Dyslexic girl, 18, predicted to fail English A-Level exam scores top mark in the COUNTRY

May 21, 2013 | by | 0 Comments

A teenager predicted to fail her English A-Level was allowed to type an exam after being diagnosed with a form of dyslexia – and scored the top mark in the COUNTRY.

Clever Frederica Drewer, 18, had been told to expect a ‘D’ – until teachers realised she had dyspraxia.

The neurological disorder affects planning of movements and co-ordination as a result of brain messages not being accurately transmitted to the body.

18-year-old student Frederica Drewer from Bristol who suffers from dyspraxia but has achieved the best result in the country in an A-level English exam

18-year-old student Frederica Drewer from Bristol who suffers from dyspraxia but has achieved the best result in the country in an A-level English exam

Frederica was told because of the condition she had struggled to express herself with handwriting and would be allowed to use a lap top in one of her English A-Level exams.

She sat the paper just weeks later in January and she scored a whopping 99.5 per cent – the top mark in the entire country.

Frederica did so well that exam board AQA has now asked if they can use her paper as an example to students nationwide.

The exam module paper makes up part of her overall English A-Level exam and the predicted ‘D’ has now been changed – to an ‘A*’.

Frederica, of Bristol, said: “I was shocked when I picked up the results. I went in to school feeling quite down and I couldn’t believe it when I saw the 99.5 per cent.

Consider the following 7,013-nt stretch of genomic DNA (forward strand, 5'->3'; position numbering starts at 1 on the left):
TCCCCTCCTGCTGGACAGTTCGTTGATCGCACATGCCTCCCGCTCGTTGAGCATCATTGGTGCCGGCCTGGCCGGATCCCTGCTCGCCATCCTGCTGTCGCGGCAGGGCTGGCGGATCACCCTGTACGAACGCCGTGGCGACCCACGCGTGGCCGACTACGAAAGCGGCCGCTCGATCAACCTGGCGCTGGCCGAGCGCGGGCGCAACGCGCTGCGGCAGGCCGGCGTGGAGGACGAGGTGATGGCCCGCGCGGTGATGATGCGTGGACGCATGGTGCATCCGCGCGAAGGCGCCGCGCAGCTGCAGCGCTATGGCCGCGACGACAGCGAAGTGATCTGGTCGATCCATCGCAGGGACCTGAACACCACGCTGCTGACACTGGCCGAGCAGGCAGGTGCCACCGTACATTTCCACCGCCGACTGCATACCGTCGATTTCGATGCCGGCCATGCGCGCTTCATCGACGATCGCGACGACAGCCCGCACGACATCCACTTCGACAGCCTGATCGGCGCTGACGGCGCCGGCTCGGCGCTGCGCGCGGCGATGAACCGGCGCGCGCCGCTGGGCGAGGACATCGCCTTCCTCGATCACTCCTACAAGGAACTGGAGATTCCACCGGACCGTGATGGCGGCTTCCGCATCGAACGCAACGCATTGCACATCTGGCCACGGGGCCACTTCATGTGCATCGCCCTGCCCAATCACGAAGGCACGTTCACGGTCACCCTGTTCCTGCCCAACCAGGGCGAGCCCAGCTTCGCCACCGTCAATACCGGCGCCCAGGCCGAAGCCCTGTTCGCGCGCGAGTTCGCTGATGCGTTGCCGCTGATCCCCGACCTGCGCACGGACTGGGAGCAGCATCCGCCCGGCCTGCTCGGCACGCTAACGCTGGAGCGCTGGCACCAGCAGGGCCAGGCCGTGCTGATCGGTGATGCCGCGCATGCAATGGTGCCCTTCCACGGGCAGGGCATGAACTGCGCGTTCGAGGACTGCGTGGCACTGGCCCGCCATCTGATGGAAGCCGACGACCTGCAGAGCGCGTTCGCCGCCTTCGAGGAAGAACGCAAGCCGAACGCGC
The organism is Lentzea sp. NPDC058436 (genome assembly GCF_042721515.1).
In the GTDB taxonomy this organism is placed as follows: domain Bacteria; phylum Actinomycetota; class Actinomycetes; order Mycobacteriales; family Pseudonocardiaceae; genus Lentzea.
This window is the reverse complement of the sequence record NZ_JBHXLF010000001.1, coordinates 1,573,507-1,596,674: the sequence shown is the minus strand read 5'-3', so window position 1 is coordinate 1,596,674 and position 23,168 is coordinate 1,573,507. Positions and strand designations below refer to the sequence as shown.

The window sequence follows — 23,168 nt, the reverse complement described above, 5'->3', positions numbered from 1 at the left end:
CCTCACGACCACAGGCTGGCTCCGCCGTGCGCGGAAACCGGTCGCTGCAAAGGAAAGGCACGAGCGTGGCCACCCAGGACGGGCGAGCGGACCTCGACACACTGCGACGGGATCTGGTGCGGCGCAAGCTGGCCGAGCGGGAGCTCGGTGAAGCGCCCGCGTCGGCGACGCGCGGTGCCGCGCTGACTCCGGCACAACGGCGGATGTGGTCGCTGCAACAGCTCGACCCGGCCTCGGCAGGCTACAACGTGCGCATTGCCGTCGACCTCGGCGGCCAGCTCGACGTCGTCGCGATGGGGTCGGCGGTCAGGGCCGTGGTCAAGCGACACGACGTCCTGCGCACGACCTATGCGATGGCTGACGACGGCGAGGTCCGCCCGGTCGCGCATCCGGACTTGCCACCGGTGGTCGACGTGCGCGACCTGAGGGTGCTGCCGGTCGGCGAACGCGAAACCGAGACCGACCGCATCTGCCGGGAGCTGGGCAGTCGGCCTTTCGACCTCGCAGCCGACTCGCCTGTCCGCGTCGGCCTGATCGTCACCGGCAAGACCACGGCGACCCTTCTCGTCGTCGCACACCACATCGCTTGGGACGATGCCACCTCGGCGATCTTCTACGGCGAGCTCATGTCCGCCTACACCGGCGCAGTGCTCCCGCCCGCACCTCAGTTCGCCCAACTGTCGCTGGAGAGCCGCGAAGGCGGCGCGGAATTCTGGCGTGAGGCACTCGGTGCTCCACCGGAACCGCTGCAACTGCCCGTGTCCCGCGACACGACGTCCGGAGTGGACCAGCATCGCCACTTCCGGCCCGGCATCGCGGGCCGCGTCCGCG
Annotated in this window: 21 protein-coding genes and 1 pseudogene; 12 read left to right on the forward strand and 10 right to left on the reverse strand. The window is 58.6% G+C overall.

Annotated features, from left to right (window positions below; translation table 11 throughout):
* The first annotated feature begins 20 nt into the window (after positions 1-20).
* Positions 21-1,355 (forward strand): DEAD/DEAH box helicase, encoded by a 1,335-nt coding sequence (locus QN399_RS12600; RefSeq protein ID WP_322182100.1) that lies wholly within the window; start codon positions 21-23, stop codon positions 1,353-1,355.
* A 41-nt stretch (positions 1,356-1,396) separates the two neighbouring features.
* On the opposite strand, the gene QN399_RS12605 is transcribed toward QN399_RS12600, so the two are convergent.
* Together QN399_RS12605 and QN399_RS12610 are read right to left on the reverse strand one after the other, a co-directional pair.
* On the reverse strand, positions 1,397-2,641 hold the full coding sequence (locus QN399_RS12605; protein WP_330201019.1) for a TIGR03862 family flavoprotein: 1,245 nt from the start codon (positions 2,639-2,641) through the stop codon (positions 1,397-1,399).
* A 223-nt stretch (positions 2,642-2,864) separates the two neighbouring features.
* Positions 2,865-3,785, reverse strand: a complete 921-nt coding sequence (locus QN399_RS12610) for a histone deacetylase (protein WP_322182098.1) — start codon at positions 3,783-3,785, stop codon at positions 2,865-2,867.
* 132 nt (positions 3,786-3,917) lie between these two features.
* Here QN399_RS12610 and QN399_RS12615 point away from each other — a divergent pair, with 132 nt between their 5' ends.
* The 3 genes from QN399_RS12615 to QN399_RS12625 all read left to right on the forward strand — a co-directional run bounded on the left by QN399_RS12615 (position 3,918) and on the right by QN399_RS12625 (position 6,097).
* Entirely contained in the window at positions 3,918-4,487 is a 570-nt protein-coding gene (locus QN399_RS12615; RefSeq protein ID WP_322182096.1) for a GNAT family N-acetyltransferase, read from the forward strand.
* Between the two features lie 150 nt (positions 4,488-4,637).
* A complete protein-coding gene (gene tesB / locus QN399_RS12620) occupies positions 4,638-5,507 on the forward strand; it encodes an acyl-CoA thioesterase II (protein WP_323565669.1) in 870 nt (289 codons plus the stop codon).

“I was expecting to have to resit, but when I saw my result I was blown away.  The support I have got since my diagnosis has made a huge difference, I think.

“I have been able to organise my work better and have gone from a D to A* in one subject.”

Frederica was diagnosed last year after her English teacher at Bristol’s Ashton Park School noticed she was struggling.

She lives with her mum, Rebecca, a maths teacher, and dad Joe, a mortgage adviser.

Rebecca said: “People with dyspraxia have organisational issues and handwriting issues. Her English teacher noticed she was making mistakes which fitted the dyslexic profile.

“The diagnosis means she can now use a laptop to type up her exams rather than handwriting. The dyspraxia went undiagnosed for a long time.”

The student at Ashton Park School sixth form hopes to study philosophy at degree level, after a gap year.

Claire Ellis, spokeswoman at AQA exam board, said Frederica’s achievement during the exam on January 16 was “outstanding”.

She added: “To get either full or close to full marks is a wonderful achievement.”

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